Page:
As we return to my regularly scheduled Greatest Hits Series: I’ll take you back to my first year as Senior Class Sponsor.
I was in WAY over my head.
I remember it was Grad Bash evening and something went wrong (in hindsight, it’s really the chillest (and BOY do I mean the chillest – like using parentheses inside parentheses kind of chill!) thing that has ever gone wrong since then, but this is how I learned that lesson). I was dealing with the problem by staring at my Dean (I don’t think that he was an Assistant Principal then…all years run together) and trying super hard not to cry — and by trying – I really mean failing.
Everyone around me was telling me the things that needed changing about future events. I started to lose it. He looked at me, saw the slow mist of tears start rolling in and he was like “NOPE! I wont have anyone make you cry, I’ll fix this.” And that was that. This was my event. I realized that this was my event and I had to get my act together and fix my problems. I certainly used his help. (Thank goodness he was there… he really smoothed things over for that situation — Thanks Dale, if you ever see this!) But I learned a lot about my leadership style that night.
I learned that I hate it when an event is going on and someone suggests something on how it could be better in the future. Personally, I think if it’s not something we can immediately change, don’t tell me right then. Let me emphasize: I LOVE SUGGESTIONS AND CONSTRUCTIVE CRITICISM. For real, I think it helps me see things from other perspectives – but I just don’t think it’s helpful at certain times. Write your suggestions down. I’ll read them! I promise! Or pull me aside later that week after the event. Telling me in the middle of an event of something I literally cannot change until the next installment of that event – perhaps a year from now – is never going to help and it’s going to provide unnecessary angst. Not only because you’re pointing something out that’s going wrong (that I probably can see myself and am kicking myself for it’s failure) but because I have to then remember it after the fact, and sometimes it gets washed away in the sea of collapsing that event into a long term brain file.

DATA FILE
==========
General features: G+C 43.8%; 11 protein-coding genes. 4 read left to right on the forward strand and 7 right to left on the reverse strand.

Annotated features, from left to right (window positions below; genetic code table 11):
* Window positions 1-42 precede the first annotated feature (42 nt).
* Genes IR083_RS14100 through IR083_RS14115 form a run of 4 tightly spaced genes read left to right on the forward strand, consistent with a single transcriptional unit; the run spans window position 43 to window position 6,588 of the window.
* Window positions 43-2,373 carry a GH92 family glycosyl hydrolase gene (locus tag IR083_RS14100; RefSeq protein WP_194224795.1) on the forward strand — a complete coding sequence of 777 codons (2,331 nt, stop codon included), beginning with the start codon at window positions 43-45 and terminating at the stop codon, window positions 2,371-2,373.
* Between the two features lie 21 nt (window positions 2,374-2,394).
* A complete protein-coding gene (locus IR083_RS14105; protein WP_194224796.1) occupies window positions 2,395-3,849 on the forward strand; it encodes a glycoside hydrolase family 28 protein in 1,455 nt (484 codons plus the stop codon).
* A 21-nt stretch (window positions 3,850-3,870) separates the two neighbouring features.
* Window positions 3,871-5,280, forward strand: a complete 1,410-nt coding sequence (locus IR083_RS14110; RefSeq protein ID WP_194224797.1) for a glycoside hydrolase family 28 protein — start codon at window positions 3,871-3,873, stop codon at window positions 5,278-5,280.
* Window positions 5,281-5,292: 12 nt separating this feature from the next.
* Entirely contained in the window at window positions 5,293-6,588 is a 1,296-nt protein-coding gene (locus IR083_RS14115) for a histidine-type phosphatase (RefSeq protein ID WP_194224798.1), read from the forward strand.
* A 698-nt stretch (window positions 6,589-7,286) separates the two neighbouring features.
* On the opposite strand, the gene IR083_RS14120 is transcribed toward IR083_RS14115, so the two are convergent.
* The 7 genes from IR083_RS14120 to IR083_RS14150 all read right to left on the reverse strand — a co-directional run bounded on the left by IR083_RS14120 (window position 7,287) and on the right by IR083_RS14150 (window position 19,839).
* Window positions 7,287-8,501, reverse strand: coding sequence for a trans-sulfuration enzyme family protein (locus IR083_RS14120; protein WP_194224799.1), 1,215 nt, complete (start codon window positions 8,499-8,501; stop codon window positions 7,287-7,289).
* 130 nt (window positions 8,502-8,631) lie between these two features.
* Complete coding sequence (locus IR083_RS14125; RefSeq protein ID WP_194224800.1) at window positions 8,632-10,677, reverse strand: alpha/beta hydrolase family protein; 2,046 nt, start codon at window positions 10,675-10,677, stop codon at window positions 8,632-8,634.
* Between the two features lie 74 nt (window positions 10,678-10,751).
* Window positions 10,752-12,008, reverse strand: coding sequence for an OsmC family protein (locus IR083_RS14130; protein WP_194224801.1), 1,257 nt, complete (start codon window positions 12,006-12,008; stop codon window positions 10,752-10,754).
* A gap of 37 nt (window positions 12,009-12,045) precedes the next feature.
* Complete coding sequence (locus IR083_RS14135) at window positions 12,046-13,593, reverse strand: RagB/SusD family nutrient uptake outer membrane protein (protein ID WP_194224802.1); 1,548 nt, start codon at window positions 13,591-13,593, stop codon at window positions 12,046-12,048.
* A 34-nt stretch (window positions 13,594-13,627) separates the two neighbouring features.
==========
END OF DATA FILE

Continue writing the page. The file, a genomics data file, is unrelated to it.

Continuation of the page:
I try to keep this style in how I offer suggestions to other people. Why frazzle someone on the job unnecessarily if we can talk it through with clear heads afterwards? That’s also why I try to keep a cool head during big events – even if it’s clustery. Freaking out is never going to help.